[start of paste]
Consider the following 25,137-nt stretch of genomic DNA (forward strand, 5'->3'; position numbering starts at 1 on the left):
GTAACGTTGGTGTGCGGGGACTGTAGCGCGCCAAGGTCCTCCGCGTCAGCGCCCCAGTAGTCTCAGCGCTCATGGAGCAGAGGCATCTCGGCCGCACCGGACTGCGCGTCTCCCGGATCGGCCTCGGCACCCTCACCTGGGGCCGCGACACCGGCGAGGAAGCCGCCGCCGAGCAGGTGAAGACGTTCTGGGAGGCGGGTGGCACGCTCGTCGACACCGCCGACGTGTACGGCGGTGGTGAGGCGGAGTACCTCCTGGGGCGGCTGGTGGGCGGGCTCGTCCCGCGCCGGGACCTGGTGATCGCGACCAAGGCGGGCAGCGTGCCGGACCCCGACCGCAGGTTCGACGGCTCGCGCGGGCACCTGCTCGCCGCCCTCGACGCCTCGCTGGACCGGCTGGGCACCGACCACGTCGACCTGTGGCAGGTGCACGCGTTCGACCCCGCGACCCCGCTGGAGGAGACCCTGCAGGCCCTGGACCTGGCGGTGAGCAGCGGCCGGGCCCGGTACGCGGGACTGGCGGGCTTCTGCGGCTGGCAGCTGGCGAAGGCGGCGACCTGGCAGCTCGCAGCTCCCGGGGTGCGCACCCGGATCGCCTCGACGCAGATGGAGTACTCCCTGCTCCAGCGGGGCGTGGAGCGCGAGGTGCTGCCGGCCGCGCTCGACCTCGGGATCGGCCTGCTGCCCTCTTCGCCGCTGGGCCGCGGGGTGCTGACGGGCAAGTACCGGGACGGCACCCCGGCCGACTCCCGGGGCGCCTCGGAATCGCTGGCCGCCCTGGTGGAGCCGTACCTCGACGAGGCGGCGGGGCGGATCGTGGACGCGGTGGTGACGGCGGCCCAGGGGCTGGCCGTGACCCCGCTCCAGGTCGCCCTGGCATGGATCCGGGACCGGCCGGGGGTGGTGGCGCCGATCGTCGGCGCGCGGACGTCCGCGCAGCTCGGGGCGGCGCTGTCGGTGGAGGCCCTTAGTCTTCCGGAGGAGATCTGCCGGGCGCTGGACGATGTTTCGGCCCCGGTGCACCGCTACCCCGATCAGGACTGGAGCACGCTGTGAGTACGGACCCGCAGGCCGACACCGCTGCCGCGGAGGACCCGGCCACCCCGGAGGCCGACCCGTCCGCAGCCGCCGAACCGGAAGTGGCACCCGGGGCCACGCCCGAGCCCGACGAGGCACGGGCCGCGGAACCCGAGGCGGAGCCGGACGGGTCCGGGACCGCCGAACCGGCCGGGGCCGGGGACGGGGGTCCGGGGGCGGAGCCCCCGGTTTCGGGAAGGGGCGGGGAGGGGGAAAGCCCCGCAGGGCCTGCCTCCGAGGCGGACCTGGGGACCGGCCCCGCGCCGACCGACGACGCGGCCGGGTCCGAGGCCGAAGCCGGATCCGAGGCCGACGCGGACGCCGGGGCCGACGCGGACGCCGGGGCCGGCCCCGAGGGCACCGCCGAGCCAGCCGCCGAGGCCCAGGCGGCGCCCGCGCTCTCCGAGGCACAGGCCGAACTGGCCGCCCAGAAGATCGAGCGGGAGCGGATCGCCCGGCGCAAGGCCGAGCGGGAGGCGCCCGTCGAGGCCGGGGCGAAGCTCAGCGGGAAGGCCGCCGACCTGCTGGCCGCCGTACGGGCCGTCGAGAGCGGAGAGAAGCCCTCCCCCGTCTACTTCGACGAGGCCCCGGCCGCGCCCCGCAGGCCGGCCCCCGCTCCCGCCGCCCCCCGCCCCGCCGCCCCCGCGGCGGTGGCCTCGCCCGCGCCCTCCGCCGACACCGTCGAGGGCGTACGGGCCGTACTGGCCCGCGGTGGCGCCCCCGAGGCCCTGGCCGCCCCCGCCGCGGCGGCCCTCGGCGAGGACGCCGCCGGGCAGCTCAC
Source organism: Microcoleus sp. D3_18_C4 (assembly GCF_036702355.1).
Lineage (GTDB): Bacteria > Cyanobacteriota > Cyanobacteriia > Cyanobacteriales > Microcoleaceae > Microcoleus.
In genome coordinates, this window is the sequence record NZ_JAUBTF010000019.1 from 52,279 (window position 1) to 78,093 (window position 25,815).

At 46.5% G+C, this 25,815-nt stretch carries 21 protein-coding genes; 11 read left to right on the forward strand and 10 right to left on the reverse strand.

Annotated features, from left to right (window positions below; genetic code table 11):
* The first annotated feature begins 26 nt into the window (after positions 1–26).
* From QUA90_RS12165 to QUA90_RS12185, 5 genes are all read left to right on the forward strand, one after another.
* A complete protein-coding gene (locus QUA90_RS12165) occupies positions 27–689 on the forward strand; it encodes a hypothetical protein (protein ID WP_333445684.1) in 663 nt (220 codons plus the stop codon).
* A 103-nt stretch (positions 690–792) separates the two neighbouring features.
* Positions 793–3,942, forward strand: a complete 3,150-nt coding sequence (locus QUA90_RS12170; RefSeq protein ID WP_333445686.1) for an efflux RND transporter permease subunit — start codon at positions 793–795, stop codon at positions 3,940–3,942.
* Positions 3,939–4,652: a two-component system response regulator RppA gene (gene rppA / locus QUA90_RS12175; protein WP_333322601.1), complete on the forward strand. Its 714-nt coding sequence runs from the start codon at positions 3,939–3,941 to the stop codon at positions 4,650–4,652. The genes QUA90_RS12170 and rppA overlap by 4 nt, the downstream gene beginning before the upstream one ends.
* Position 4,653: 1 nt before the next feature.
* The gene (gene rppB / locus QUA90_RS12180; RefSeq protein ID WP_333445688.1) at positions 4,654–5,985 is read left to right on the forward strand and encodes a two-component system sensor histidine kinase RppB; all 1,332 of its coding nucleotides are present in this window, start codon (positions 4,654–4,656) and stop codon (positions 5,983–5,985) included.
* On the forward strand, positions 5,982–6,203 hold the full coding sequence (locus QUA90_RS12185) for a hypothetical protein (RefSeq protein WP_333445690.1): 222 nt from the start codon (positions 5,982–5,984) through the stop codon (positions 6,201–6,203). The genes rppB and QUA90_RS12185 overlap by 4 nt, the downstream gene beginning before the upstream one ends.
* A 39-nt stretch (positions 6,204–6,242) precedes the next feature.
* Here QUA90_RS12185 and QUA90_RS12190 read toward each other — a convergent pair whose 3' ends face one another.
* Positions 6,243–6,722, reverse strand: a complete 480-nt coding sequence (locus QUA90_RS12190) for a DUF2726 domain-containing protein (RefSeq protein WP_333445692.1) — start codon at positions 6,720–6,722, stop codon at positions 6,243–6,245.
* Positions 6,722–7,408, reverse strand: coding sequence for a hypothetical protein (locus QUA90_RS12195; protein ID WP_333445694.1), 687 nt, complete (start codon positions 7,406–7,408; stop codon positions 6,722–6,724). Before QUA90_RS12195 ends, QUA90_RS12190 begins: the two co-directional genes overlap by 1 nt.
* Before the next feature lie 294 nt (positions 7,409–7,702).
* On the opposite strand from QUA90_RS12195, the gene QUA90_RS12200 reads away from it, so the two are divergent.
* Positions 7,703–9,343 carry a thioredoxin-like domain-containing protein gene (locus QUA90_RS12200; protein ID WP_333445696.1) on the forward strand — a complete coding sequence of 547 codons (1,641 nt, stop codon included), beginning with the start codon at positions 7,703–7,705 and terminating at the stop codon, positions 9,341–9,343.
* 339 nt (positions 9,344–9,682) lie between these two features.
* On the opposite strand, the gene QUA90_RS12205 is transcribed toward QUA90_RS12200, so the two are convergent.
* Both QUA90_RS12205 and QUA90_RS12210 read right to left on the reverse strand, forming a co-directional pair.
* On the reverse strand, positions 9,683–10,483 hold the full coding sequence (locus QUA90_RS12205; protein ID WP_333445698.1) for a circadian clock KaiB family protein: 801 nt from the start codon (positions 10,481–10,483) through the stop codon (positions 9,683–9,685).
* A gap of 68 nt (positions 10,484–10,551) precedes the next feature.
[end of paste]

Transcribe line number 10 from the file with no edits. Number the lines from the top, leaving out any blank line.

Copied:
* A complete protein-coding gene (locus QUA90_RS12165) occupies positions 27–689 on the forward strand; it encodes a hypothetical protein (protein ID WP_333445684.1) in 663 nt (220 codons plus the stop codon).